The Indian state of Tamil Natu has opened a data center in the ancient city of Tiruchirappalli.
At a cost of IDR59.8 crore, or $9.2m, the data center will serve as a disaster recovery site for state departments’ data center, which hosts their respective e-governance platforms.
Do what I say, not what I do
The Electronics Corporation of Tamil Nadu (ELCOT), the local government-owned IT procurement company, was charged with establishing the data center. The construction team broke ground on the facility in March 2016.
Despite being the backup for the government of a state with a population of over 79 million people, the facility holds a mere 25 servers. According to the Hindu Times, this will rise to 100 in the next five years.
It is a step up, however, from the state of Karnakata, which has two data centers to house all of its government data, but no backup: not only do the facilities not hold identical copies of data, but they are located so close together that if a natural disaster were to strike, it is likely that both would be knocked out.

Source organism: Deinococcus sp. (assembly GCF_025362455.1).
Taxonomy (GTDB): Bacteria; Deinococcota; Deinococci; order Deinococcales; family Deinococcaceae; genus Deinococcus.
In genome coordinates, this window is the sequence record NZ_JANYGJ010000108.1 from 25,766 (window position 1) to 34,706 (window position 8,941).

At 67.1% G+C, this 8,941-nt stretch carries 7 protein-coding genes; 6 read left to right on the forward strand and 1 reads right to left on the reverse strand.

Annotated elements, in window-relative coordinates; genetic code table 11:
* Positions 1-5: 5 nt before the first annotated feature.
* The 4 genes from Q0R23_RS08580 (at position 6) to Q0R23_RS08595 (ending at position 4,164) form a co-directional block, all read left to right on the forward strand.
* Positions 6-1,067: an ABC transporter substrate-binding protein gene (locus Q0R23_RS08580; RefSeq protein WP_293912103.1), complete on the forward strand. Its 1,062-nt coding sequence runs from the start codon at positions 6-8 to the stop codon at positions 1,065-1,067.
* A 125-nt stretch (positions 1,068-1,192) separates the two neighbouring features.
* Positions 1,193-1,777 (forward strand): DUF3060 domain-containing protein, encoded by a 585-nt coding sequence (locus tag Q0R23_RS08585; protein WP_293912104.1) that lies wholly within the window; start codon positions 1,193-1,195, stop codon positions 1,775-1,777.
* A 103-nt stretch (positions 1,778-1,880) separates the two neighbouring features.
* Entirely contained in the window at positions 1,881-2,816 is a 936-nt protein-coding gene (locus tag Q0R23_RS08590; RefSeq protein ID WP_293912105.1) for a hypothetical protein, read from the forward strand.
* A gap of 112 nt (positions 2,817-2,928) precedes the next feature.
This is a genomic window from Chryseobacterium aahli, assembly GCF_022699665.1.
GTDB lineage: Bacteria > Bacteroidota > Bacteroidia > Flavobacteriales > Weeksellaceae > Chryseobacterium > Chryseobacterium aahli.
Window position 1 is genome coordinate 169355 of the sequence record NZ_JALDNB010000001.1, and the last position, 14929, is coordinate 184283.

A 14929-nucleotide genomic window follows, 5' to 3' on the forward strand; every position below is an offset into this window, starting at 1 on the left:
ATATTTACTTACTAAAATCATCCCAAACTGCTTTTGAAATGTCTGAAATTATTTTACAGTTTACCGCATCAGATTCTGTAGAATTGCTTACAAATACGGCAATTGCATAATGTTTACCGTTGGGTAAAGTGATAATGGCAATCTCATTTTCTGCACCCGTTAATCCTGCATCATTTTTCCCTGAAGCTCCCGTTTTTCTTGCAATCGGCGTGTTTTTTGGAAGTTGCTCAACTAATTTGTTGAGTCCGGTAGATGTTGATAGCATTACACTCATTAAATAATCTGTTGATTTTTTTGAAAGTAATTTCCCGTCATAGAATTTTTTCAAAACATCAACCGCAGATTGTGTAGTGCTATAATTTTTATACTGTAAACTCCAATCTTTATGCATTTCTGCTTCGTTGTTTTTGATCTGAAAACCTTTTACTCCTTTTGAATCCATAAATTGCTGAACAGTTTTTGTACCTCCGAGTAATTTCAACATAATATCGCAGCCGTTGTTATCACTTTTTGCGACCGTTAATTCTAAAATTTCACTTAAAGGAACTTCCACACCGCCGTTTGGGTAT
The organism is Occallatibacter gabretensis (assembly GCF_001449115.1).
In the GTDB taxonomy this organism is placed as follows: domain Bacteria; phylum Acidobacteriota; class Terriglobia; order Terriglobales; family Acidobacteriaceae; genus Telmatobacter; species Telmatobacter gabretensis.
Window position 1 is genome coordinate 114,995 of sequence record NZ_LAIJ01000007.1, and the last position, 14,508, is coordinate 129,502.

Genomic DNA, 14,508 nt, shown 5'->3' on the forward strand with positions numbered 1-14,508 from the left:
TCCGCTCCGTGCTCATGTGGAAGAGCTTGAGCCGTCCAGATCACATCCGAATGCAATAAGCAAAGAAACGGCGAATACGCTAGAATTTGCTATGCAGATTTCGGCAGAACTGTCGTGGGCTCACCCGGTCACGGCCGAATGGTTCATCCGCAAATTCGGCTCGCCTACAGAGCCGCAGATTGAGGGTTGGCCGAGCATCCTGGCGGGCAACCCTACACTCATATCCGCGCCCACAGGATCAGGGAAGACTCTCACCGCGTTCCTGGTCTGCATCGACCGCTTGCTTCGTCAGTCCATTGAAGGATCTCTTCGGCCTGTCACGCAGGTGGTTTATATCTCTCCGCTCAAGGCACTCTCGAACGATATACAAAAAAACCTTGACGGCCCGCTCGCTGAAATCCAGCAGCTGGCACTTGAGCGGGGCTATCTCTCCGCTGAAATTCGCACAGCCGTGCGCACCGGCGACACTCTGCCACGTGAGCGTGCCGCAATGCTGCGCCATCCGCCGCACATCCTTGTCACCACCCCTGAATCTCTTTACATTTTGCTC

The situation is all the more surprising when considered against the backdrop of the technological shift which has swept through the country in recent years.
According to a Gartner study published in May, the Indian data center market was the second fastest-growing market in the Asia Pacific region last year, valued at $2.2bn, and is expected to reach $4.5bn next year in 2018.